Queen Elizabeth Park’s tallest trees

INTRODUCTION

Queen Elizabeth Park, a rolling forested hill reaching up to the highest point within city limits, is Vancouver’s second most visited park. With beautiful gardens, Vancouver’s only tropical conservatory, and diverse activities ranging from rockclimbing and ziplining to golf and baseball, it’s a great place to get outside. The park also contains a mature arboretum —a botanical collection of living trees— where you’ll find a mix of native and non-native tree species spread across much of the 52 ha park. With some mature specimens planted as early as the 1950‘s, the Park’s tall greenery catch your eye from a distance and the park is listed as a city heritage landscape. Many trees are labeled by species, which is uncommon in Vancouver parks, and provides opportunity to help you master local tree species id.

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View from third baseline bleachers at Nat Bailey Stadium is toward tall trees across the road in Queen Elizabeth Park. Heights estimates are based on Google Earth. 

 

In April 2016, I surveyed the park to determine the size, species and location of notable trees. I first used Google Earth canopy filters to identify candidate tallest trees, then ground measured them with a hypsometer. The tallest trees are mostly our impressive native conifers, but there is one exceptional non-native identified below.

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Locations and measurements of the tallest trees in the park. 

 

 

The tallest tree is a Douglas-fir along the north east slope of the park just above Midloathian Avenue at the intersection with Clancy Loranger Way. I identified this tree using a Google Earth Canopy Filter method at 47m tall (figure 1). However, my ground measure proved it is in fact higher at 49.5m — it’s the tallest tree I know within Vancouver City limits, outside of Stanley Park.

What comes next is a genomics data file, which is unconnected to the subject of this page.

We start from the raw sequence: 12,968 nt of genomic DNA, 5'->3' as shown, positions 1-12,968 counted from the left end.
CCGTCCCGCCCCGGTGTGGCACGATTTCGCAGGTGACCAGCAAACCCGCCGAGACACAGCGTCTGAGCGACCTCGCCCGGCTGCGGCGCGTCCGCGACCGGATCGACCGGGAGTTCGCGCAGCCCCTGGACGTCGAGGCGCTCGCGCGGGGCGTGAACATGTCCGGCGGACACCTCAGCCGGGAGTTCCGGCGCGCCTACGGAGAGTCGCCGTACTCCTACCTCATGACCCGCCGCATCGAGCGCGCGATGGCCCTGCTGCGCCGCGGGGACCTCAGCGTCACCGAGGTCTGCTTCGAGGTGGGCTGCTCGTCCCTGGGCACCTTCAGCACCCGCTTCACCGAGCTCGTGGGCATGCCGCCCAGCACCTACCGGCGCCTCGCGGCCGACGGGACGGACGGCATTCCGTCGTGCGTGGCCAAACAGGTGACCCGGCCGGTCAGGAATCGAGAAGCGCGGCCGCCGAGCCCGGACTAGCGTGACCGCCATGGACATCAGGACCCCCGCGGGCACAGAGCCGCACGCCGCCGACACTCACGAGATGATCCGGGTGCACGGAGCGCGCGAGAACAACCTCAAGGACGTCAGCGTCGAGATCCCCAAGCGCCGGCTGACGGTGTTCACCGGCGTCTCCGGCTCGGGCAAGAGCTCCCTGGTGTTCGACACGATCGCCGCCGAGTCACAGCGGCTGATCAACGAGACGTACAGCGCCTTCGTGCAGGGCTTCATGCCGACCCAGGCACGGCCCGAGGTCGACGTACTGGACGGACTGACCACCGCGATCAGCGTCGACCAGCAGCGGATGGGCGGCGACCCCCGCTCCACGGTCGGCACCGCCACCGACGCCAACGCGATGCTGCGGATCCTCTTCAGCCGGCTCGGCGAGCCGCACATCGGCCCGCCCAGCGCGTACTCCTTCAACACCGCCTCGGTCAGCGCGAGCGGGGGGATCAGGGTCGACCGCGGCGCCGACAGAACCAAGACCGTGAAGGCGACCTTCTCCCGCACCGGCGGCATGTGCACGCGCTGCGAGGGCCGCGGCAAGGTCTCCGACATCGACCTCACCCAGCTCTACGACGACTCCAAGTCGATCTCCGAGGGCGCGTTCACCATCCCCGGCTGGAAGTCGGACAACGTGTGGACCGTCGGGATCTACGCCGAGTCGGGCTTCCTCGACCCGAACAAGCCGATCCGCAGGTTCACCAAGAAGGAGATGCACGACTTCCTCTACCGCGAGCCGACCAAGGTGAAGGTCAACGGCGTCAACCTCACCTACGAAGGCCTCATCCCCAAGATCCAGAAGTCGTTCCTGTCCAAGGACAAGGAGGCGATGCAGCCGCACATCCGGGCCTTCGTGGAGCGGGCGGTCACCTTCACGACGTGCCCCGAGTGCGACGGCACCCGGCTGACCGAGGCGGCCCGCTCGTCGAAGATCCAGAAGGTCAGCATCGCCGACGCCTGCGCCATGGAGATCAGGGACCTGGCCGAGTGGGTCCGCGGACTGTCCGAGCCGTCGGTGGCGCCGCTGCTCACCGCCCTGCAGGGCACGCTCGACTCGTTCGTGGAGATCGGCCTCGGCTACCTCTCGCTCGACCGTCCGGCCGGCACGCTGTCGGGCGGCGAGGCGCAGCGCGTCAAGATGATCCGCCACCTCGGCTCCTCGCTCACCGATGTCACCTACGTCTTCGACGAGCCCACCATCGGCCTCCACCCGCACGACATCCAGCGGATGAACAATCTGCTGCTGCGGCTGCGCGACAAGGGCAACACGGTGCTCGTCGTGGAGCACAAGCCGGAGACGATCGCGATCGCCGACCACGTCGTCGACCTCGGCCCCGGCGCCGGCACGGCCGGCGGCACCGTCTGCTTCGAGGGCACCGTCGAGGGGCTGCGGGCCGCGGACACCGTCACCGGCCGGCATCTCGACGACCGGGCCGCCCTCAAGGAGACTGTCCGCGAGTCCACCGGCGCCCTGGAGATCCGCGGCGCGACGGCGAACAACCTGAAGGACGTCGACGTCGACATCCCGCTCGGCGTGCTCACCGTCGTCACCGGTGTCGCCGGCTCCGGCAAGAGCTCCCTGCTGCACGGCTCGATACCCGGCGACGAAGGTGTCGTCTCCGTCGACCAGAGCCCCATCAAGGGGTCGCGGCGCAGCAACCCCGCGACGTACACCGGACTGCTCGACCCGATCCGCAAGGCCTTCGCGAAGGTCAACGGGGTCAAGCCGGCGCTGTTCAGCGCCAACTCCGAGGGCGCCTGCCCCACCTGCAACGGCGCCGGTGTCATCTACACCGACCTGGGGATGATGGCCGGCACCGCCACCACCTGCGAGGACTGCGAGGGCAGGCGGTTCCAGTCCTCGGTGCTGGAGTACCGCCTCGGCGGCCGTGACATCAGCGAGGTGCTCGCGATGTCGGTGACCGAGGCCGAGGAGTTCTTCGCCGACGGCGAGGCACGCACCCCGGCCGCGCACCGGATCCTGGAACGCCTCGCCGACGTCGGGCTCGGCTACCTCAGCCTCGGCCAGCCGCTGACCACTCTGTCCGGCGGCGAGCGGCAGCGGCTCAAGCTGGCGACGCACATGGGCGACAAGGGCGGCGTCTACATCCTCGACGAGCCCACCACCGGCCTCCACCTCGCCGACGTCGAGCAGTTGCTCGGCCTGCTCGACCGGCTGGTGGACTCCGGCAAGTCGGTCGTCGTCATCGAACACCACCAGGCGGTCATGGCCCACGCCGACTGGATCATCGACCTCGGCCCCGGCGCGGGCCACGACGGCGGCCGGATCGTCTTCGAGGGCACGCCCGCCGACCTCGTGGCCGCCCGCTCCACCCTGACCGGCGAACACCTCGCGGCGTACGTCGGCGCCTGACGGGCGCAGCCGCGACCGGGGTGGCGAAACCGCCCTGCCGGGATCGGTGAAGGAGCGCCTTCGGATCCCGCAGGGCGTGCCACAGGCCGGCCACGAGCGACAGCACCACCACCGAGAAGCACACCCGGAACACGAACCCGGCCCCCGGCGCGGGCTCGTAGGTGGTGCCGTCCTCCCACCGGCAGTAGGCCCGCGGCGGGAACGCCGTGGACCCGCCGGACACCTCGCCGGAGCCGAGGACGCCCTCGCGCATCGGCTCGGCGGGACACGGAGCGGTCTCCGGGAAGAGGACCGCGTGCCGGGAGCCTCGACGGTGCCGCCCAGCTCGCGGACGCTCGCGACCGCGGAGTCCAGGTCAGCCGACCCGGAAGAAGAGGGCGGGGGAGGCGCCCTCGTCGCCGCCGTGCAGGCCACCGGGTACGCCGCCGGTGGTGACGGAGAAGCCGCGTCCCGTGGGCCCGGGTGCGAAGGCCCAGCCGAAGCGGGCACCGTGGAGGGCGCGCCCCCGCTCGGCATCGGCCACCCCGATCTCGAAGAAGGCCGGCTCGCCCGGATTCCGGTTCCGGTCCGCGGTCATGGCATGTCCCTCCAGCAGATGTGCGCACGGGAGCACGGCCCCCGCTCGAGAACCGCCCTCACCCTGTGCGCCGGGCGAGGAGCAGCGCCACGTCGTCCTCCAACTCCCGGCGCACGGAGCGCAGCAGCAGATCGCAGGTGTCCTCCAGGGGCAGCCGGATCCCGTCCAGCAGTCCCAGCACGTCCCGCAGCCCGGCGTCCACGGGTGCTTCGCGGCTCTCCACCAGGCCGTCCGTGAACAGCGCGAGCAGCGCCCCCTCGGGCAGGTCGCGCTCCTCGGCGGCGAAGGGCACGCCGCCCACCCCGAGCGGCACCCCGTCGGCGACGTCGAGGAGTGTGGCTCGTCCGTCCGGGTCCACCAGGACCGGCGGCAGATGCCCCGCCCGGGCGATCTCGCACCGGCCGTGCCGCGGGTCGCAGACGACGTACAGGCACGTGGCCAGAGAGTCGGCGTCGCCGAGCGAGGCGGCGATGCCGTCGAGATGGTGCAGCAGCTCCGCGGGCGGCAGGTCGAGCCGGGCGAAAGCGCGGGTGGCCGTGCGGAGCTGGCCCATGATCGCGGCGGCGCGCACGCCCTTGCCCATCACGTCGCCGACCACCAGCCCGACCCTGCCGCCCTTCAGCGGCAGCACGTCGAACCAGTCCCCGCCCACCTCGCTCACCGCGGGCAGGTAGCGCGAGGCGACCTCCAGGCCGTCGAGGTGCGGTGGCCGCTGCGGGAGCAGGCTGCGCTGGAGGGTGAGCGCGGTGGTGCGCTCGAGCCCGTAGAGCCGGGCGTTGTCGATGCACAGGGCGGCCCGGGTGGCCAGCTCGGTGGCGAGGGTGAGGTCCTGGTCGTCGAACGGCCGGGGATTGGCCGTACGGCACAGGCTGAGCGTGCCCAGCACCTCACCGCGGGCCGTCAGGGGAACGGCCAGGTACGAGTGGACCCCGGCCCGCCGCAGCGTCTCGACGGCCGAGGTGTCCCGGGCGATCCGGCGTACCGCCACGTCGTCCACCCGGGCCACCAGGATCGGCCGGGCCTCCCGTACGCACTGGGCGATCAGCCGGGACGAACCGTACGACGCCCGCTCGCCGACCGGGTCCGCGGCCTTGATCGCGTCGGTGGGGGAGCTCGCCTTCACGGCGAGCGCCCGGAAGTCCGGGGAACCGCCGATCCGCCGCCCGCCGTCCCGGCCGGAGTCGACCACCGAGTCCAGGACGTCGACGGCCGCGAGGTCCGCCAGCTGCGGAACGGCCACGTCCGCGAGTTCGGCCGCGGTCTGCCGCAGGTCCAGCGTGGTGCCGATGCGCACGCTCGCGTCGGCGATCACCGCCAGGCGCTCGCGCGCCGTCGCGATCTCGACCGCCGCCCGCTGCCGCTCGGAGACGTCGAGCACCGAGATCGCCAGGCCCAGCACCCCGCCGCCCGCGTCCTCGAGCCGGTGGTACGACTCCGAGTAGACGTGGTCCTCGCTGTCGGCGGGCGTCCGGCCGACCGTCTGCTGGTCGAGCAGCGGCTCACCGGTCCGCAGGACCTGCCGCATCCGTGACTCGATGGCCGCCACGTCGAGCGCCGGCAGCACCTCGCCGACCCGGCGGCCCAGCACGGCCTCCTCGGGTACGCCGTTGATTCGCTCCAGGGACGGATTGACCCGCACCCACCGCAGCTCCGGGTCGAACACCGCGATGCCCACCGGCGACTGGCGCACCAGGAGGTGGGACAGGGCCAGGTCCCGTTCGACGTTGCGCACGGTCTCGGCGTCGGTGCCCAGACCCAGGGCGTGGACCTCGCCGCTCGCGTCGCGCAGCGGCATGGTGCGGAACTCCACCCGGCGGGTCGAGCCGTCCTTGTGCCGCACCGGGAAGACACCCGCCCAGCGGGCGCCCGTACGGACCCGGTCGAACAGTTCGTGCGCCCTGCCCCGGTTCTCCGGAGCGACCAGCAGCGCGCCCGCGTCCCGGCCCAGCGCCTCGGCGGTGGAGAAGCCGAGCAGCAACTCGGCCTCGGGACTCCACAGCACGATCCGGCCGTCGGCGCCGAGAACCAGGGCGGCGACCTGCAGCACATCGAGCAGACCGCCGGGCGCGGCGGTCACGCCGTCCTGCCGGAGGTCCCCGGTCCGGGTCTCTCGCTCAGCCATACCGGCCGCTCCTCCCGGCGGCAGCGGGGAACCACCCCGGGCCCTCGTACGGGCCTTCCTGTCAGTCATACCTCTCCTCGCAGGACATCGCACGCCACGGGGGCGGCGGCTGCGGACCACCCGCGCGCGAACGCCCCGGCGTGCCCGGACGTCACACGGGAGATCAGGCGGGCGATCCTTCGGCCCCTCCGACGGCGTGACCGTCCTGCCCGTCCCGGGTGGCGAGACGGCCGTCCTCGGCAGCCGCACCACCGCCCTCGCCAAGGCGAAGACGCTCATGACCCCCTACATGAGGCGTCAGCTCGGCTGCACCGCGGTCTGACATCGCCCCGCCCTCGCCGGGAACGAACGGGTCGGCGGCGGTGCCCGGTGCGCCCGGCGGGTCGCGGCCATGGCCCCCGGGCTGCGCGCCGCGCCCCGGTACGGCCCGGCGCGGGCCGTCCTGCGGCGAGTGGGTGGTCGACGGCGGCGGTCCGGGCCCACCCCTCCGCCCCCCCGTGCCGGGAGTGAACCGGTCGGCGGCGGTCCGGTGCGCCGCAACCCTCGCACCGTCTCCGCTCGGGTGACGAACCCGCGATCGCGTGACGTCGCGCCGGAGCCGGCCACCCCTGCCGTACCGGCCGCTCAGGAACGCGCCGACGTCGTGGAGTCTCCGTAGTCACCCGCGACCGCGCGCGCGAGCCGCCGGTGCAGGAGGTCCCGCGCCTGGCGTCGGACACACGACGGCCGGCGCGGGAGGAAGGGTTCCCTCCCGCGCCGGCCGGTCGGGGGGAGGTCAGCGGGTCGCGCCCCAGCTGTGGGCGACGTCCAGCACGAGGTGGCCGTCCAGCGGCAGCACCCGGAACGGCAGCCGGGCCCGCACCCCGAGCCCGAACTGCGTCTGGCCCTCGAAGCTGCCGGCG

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I determined the tallest tree to be this Douglas-fir by first scanning the park with Google Earth then measuring the tree height from the ground. It’s 49.5m tall and 128cm in diameter at breast height. 

 

Other notable Douglas-firs are found on the parks forested north slopes. The most impressive is at the top and is easily visible over the quarry gardens. This tree is 47.7 m tall and 139cm dbh. Further below this tree is an open grassy corridor. From there, go East to see a beautiful Big leaf maple or west to a mature amabilis fir —a species native to the higher elevations along the north shore mountains, but that is uncommon in the city.

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The second tallest tree in the park is 47.7m tall and is easily visible from the Quarry garden lookout beside the domes conservatory. 

 

The third tallest tree in the park (and probably the largest overall) is, in fact, a non-native specimen, a wonderfully tall giant sequoia. Find this tree directly beside (on the south side) the parkway with a wide and tapering trunk 172cm thick. It’s 44.4 m tall. Just behind it there are 2 more giant sequoias, and if you look carefully (and you know what you are looking for) to the east is a nice specimen of its cousin the coast redwood. While many large diameter giant sequoias are around Vancouver, this one growing in dense forest appears among the tallest.

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The third tallest tree in the park is this non-native giant sequioa

 

Other large trees include a group of black cottonwoods growing along Ontario St. near West 33rd. I estimate using Google Earth that the tallest of these is 38m. Black cottonwoods (Populus tichocarpa) are one of the tallest growing deciduous trees of North America, suggested by Carder (2005) to have once exceeded 65m in height, and this is one of the most convenient and impressive groves in Vancouver to get a sense of the species skyward growth.

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A grove of black cottonwood along Ontario Street near 33rd reach about 38m in height

Black cottonwoods can be remarkably large. We have this big one at Queen Elizabeth, one at Stanley Park above Lumberman’s Arch, and a few others around. Meanwhile, immense black cottonwoods can be found further up the Fraser Valley, such as the champion specimens listed on the BC Big Tree Registry.

 

I’ve really only begun to start scoping out the largest non-native tree varieties in Queen Elizabeth Park, or elsewhere. Below is a relatively large diameter yew. I’m not sure what species but if it’s a European yew then perhaps it will live for thousands of years like some incredible trees in Europe. I’d like to add that section in the future, so let me know if you have suggestions of notably large non-native specimens.

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A non-native yew on the north west side of the quarry gardens with a 47cm thick stem. 

 

 

References

Carder, A. C. “Giant trees of western America and the world.” (2005).

 

Acknowledgements

Thanks to Flora Hugon for a fun date measure trees with me.

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